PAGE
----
Austin, Texas, and New York will be among the first cities in the U.S. where the Chevy Volt plug-in electric vehicle will hit the road.
The announcement is expected to come from GM CEO Edward Whitacre, who is set to address the Austin Chamber of Commerce on Thursday.
The Volt is, of course, GM's heavily hyped plug-in electric vehicle that will potentially get 230 mpg. It can power from electricity alone for the first 40 miles, with gas as a back-up power source. The Volt sports a gas engine generator that does not directly power the car's transmission as it does on other plug-in electric/gas vehicles, leading GM to refer to its Volt as an extended-range electric vehicle, or EREV, instead of a hybrid.
GM announced months ago that it plans to launch the Volt initially in Michigan, California, and Washington, D.C. Now, Austin and New York apparently have been added to the list of early adopter sites.
The choice is not surprising at all given the areas already have demographics targeted by other alternative vehicle manufacturers because of an expressed interest in technology and alternative fuel vehicles from the local governments as well as residents.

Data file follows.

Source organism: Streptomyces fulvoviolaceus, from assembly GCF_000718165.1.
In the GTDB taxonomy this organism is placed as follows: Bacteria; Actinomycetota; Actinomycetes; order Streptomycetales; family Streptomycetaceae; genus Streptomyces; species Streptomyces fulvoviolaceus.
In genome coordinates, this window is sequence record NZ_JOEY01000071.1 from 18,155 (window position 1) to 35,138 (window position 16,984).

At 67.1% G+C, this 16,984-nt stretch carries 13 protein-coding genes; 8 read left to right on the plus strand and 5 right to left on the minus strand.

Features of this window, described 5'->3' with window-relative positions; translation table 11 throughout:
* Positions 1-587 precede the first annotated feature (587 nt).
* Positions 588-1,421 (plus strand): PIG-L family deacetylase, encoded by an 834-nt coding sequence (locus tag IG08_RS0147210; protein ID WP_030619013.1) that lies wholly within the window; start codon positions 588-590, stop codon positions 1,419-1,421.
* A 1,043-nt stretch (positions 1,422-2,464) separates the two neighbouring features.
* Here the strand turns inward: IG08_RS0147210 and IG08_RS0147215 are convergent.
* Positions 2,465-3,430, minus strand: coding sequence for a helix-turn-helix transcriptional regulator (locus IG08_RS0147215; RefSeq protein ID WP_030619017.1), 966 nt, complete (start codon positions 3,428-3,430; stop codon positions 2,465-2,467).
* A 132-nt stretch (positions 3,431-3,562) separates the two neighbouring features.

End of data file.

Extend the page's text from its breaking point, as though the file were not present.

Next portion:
Think announced in April that New York will be a test market for its all-electric City car. It cited state and local government support as its reasons for the choice. Ener1, the parent of Indiana-based EnerDel, the exclusive supplier of the lithium ion battery system for the Think City car in the U.S., also happens to be a New York-based company.
As for Austin, it's been a prominent player in the Plug-In Partners campaign. The city and the community-owned electric utility Austin Energy are members of the grassroots program and have specifically been lobbying automakers to introduce plug-in hybrids to their area. Another tip-off to GM's interest in Austin came in March when it was a sponsor of this year's South by Southwest Festival. GM had a prominent presence at the festival, heavily showcasing the car to attendees and inviting press for Volt test-drives.